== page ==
Tag Archives: Bavaria 430 Lagoon

Guest blog – Sicily to Kefalonia

p9231743When I saw that email asking whether anyone would like to join the sail over from Sicily to Kefalonia I jumped at the chance, booking my flight down to Sicily almost before getting the go ahead!
So the adventure began….we actually spent a couple of days stocking up and sightseeing, it was great to see my old friends Sarah and Kim again and hope that Ian didn’t get too fed up with our giggles…..if he did he masked it admirably. After a day’s visit to Ragusa, a pretty town split between the upper modern part and the lower ancient part, a maze of little streets, churches, doors and steps, we were ready to go. Next day we got ready to leave the harbour, to my amazement I was at the helm steering us out of the Marina before I knew what was what! But we got out without damage. We had our safety lesson by Il Capitano and a demonstration of useful knots by Skipper Sarah, a subject destined for many a laugh later on when the knots were actually needed….my half-hitch was for a few days somewhat half-hitched but I did eventually become a bit of an expert at attaching fenders!!! We were told that this was the longest ever stretch of sailing so far only when we had left land and couldn’t change our minds!
Italy disappeared over the horizon and soon we were sailing into the blue. No chance of lightening the load as food was part of the out at sea experience. We had some beautiful meals arriving from the hold……often two breakfasts, magnificent lunches and evening meals, snacks and appetizers! But who the hell was it who ate all the chocolate????
Ian and Sarah managed the boat and we muddled around in between, it took me some days to get which way the ropes (I know Ian, that they aren’t called ropes) went around the winches….a phrase was coined “to do a Sheena” that is, to wind it round the wrong way!
p9161551Amazing that we managed not to get on top of each other too much in such a small space, for 72 hours at a stretch, even being joined by little Taylor Swift who flew in on her way down to Africa, perched on a bag in one of the toilets, fluffed up her feathers, tucked her head under one wing and slept for the whole night. She continued to follow us for most of the day after, hopefully finding her way eventually to where she was going.
img_1674After a lovely gentle sail across the ocean we arrived, tired but exhilarated, almost exactly 3 days later at Argostoli, Kefalonia where John (or was it Giorgo…..) with the long grey ponytail met us at shore. Long grey ponytails seemed to be the fashion in Kefalonia, we were spotting Johns wherever we went. That night, while safely moored, there was a big thunderstorm, I was relieved not to be rolling about on the sea as I staggered about trying to close my hatch.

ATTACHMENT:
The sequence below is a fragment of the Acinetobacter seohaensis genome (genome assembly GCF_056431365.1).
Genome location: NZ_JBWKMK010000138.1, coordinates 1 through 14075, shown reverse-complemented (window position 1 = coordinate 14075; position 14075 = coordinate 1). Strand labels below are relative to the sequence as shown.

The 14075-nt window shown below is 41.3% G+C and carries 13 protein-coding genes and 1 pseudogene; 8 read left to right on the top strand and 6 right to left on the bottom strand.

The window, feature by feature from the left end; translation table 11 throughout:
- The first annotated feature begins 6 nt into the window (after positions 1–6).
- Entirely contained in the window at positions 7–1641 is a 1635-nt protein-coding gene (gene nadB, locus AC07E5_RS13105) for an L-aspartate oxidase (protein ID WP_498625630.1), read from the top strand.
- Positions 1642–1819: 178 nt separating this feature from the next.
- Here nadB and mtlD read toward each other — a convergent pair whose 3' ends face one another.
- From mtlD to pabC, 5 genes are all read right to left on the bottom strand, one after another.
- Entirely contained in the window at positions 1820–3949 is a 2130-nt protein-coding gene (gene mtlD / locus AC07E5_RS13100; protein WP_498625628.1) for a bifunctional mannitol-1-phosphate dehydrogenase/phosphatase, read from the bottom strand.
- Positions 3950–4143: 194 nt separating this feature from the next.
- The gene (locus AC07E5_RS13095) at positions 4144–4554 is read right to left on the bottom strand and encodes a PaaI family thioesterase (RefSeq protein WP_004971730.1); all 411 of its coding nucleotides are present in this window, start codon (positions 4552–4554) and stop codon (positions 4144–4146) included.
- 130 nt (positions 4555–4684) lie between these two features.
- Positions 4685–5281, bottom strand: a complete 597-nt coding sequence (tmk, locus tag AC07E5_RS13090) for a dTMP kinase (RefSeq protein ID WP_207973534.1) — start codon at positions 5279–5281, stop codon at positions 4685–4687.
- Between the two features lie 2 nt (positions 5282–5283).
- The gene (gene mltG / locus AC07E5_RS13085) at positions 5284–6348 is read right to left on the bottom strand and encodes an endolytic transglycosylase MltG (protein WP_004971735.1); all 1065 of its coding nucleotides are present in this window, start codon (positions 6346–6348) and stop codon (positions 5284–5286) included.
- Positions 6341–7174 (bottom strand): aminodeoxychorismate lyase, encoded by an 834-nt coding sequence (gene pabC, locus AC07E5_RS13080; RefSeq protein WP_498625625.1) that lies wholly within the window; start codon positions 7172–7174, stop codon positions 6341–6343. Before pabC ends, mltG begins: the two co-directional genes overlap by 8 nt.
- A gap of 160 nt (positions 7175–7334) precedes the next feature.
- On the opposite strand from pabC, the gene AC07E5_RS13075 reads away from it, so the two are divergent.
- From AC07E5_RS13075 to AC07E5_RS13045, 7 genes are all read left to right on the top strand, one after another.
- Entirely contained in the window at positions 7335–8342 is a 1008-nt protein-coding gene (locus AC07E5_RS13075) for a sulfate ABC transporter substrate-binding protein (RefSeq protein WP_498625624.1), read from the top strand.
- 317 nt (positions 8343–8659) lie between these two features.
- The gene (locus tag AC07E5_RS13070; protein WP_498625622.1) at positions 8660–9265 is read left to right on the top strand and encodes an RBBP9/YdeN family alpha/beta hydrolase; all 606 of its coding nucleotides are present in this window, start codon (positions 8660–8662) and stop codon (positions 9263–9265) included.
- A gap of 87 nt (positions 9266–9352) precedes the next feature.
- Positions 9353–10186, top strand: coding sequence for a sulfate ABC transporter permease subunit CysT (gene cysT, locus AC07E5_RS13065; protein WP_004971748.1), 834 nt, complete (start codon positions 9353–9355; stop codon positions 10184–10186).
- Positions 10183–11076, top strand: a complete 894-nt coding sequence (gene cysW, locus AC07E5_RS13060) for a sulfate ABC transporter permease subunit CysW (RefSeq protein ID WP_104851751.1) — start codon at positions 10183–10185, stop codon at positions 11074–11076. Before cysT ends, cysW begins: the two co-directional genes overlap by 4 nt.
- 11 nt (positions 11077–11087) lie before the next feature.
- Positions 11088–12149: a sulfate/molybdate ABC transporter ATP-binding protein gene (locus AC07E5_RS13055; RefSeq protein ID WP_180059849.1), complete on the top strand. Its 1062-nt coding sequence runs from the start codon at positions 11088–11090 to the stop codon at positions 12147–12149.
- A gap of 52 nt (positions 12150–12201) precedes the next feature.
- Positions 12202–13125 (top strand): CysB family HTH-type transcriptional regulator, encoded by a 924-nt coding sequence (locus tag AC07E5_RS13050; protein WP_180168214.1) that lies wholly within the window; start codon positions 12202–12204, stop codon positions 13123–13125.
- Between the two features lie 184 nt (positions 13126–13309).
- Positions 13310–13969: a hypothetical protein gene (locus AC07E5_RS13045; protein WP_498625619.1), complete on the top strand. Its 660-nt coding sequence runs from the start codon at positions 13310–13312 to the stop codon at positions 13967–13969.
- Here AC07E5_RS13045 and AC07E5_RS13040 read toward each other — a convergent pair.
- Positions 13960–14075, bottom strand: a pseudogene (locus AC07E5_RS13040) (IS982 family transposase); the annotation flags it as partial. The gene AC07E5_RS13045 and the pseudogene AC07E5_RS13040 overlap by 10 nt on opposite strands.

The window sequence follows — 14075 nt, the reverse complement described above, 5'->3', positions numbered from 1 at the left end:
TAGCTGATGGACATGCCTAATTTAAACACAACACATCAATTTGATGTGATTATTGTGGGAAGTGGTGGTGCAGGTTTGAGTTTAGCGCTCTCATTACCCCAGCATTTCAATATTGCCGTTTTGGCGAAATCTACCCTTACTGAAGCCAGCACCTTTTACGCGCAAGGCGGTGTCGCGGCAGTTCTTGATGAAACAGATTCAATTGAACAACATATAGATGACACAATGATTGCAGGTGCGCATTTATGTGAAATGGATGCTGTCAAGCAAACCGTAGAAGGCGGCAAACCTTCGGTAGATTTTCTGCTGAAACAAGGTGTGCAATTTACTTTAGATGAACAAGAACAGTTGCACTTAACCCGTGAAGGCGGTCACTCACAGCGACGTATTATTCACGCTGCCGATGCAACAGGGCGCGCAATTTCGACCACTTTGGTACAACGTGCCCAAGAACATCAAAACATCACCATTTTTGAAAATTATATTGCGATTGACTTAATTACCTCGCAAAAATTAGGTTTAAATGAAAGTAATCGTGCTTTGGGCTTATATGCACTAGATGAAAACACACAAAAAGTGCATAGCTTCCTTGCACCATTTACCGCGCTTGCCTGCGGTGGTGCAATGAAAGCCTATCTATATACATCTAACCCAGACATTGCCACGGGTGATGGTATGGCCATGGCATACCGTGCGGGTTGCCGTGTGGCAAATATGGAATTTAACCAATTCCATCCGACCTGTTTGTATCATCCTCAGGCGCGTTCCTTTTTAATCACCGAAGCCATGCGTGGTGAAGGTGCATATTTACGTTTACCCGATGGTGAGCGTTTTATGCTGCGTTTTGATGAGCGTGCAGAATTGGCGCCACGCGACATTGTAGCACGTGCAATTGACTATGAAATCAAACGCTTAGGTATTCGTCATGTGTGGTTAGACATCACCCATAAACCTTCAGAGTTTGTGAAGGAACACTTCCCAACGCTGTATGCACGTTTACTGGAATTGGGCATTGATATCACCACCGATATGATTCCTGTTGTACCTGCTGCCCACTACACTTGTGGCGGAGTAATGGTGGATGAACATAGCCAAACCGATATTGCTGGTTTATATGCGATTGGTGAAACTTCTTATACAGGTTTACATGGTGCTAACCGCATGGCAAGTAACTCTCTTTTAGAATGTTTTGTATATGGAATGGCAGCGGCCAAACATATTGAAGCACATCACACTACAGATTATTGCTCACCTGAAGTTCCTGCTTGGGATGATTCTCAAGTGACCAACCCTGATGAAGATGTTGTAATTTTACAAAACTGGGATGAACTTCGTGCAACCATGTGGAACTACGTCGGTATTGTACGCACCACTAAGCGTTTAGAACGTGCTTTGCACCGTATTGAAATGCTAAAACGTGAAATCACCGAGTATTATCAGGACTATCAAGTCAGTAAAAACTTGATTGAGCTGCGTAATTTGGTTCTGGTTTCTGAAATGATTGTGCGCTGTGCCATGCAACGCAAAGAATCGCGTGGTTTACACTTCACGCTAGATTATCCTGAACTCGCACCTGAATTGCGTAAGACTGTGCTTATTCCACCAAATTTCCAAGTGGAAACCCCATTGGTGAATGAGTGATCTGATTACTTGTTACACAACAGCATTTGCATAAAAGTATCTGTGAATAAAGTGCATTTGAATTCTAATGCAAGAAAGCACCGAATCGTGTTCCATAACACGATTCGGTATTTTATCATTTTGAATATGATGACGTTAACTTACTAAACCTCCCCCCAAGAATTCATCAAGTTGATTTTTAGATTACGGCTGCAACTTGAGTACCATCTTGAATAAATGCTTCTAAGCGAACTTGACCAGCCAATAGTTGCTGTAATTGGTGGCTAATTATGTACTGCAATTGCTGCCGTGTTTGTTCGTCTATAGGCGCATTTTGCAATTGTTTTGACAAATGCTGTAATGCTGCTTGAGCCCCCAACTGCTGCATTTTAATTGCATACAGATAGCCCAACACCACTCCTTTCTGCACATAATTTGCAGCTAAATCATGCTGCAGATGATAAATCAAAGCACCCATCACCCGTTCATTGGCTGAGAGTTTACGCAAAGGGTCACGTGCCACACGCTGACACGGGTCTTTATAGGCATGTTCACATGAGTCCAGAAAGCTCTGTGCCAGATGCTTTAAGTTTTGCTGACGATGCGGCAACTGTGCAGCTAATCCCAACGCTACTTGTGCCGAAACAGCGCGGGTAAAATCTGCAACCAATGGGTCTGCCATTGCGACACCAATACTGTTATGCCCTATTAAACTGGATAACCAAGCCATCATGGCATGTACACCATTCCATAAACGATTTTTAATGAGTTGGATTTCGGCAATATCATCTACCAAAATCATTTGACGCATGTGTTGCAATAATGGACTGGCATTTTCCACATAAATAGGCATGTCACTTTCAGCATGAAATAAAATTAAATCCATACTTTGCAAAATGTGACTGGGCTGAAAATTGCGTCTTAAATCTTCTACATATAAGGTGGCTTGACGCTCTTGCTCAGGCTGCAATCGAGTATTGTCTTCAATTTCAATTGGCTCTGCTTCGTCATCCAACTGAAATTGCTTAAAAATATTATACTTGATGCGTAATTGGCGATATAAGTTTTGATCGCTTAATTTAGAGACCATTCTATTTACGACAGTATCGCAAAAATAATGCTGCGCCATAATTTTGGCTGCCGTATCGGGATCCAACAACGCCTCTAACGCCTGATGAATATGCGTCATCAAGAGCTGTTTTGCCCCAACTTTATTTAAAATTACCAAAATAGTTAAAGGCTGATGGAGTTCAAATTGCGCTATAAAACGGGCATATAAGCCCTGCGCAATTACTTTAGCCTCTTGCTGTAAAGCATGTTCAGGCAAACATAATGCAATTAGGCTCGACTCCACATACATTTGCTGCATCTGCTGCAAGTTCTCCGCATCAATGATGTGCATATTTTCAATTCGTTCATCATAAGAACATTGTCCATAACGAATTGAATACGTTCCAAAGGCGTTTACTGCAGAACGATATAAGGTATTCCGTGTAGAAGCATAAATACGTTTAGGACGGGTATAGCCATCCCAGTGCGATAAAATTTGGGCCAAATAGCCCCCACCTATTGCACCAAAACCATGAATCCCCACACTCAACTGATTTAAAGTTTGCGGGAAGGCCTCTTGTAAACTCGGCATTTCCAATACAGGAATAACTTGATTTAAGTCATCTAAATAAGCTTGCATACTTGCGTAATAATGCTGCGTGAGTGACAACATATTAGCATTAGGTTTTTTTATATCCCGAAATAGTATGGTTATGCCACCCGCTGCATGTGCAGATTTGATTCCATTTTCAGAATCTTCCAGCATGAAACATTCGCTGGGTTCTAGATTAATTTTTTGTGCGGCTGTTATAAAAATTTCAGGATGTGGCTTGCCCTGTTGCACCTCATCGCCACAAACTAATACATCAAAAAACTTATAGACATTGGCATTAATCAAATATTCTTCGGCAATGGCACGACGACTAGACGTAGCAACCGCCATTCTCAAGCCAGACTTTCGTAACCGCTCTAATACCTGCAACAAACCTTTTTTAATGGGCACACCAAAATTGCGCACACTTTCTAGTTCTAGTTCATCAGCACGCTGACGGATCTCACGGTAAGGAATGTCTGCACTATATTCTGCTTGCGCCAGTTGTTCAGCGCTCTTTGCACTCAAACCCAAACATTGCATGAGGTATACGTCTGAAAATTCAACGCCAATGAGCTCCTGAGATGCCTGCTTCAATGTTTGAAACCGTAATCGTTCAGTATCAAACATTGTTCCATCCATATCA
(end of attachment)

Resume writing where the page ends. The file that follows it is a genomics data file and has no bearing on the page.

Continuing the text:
Next day, late evening, Erin arrived for a visit. Unfortunately being last on board she was relegated to sleep in the cupboard while I luxuriated in the spare room, sorry Erin!
Then we were off again, this time 6 of us on board, but going round the coast of Kefalonia. We tried going into a small harbour but it was too shallow and we had to change plans and sail off to Zante, the opposite island, the winds were good and we raced across. Our port of call was Agios Nicolaus, a small unassuming little village whose claim to fame was some nearby caves and the ferry coming in. We were met as we arrived by Nicolaus, a little man selling oil, honey, olives, sage, currants, bread and cheese, the spice of life! He let us taste his wares and needless to say we bought a bit of everything and he went off with a huge smile on his face!
Next day we sailed back to Kefalonia stopping off for a swim in the middle of the sea, I was waiting for the dolphins to arrive but they didn’t grace us with their presence this time. We arrived at our next stop Effimia (I think) to stock up on wine and ouzo, a busy little place where we had to squeeze into a very tight spot, niftily managed by captain and crew! Getting on to land was a bit dodgy though as we looked longingly at the other boats’ long gangplanks in comparison to ours which needed a bit of a jump at the end to get ashore. Luckily we drank our wine safely onboard!
Next day we had a short way to go to our destination Fiskardo so we anchored in img_1725a lovely bay with transparent blue waters where Sarah passed on her fishing skills to her daughter and we had freshly caught sea bream for lunch. Erin for some reason was not using her right hand to wield the killing weapon and I had to look the other way, but the fish was delicious!
Over the bay another boy bonding boat had anchored too and the boys were skinny dipping and showing off their bods, not all worthy of being shown off if I may say so.
At the lovely Fiskardo we anchored on the other side of the bay and sent the young ones off in the dinghy to attach the long mooring lines. There was a strong current and some strong language as we all annoyed Oliver and Erin by shouting instructions like ROW ROW GO GO as they struggled in the current and Oliver’s bowline came astray (oh boy, was I relieved not to have such knot pressure). We eventually managed, only to see a boat full of Swedish girls come sailing in, one of them swimming in with the lines and doing the whole thing quite slickly. However, the wind HAD dropped considerably by then. We had a delicious meal at the famous Nicolas restaurant and the next day we swam with the fish that Sarah was going to catch later on and then we sadly left the boat and caught a bus back down to Argostoli, the airport and real life again.